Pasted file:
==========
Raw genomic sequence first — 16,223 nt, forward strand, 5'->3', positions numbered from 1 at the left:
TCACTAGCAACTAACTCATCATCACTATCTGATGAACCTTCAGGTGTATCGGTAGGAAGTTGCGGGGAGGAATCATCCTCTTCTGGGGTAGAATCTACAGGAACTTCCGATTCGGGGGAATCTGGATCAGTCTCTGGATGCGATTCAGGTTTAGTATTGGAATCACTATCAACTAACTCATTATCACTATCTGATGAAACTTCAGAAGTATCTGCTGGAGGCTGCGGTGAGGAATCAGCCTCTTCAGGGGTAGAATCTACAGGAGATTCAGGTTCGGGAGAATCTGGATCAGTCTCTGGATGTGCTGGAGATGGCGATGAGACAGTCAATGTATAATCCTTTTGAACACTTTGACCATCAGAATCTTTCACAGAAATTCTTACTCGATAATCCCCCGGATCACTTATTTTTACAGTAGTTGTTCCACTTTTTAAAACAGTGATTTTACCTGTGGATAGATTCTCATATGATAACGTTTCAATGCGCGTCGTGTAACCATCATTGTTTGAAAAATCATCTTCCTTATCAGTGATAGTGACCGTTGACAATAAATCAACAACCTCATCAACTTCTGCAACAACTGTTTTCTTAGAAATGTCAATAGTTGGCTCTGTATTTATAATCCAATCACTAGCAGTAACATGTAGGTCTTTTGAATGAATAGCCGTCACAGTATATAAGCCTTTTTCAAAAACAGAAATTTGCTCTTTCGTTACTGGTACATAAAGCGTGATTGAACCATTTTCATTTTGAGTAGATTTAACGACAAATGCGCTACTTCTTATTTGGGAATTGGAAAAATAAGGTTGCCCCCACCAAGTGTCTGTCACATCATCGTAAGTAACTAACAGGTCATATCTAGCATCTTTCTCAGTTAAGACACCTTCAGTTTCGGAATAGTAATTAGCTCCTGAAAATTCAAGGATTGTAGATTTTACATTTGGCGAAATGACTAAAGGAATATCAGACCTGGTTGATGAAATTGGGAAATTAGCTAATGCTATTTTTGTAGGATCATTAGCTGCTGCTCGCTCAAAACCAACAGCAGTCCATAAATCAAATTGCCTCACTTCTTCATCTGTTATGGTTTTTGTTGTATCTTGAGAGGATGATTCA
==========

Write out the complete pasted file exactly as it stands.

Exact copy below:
Raw genomic sequence first — 16,223 nt, forward strand, 5'->3', positions numbered from 1 at the left:
TCACTAGCAACTAACTCATCATCACTATCTGATGAACCTTCAGGTGTATCGGTAGGAAGTTGCGGGGAGGAATCATCCTCTTCTGGGGTAGAATCTACAGGAACTTCCGATTCGGGGGAATCTGGATCAGTCTCTGGATGCGATTCAGGTTTAGTATTGGAATCACTATCAACTAACTCATTATCACTATCTGATGAAACTTCAGAAGTATCTGCTGGAGGCTGCGGTGAGGAATCAGCCTCTTCAGGGGTAGAATCTACAGGAGATTCAGGTTCGGGAGAATCTGGATCAGTCTCTGGATGTGCTGGAGATGGCGATGAGACAGTCAATGTATAATCCTTTTGAACACTTTGACCATCAGAATCTTTCACAGAAATTCTTACTCGATAATCCCCCGGATCACTTATTTTTACAGTAGTTGTTCCACTTTTTAAAACAGTGATTTTACCTGTGGATAGATTCTCATATGATAACGTTTCAATGCGCGTCGTGTAACCATCATTGTTTGAAAAATCATCTTCCTTATCAGTGATAGTGACCGTTGACAATAAATCAACAACCTCATCAACTTCTGCAACAACTGTTTTCTTAGAAATGTCAATAGTTGGCTCTGTATTTATAATCCAATCACTAGCAGTAACATGTAGGTCTTTTGAATGAATAGCCGTCACAGTATATAAGCCTTTTTCAAAAACAGAAATTTGCTCTTTCGTTACTGGTACATAAAGCGTGATTGAACCATTTTCATTTTGAGTAGATTTAACGACAAATGCGCTACTTCTTATTTGGGAATTGGAAAAATAAGGTTGCCCCCACCAAGTGTCTGTCACATCATCGTAAGTAACTAACAGGTCATATCTAGCATCTTTCTCAGTTAAGACACCTTCAGTTTCGGAATAGTAATTAGCTCCTGAAAATTCAAGGATTGTAGATTTTACATTTGGCGAAATGACTAAAGGAATATCAGACCTGGTTGATGAAATTGGGAAATTAGCTAATGCTATTTTTGTAGGATCATTAGCTGCTGCTCGCTCAAAACCAACAGCAGTCCATAAATCAAATTGCCTCACTTCTTCATCTGTTATGGTTTTTGTTGTATCTTGAGAGGATGATTCA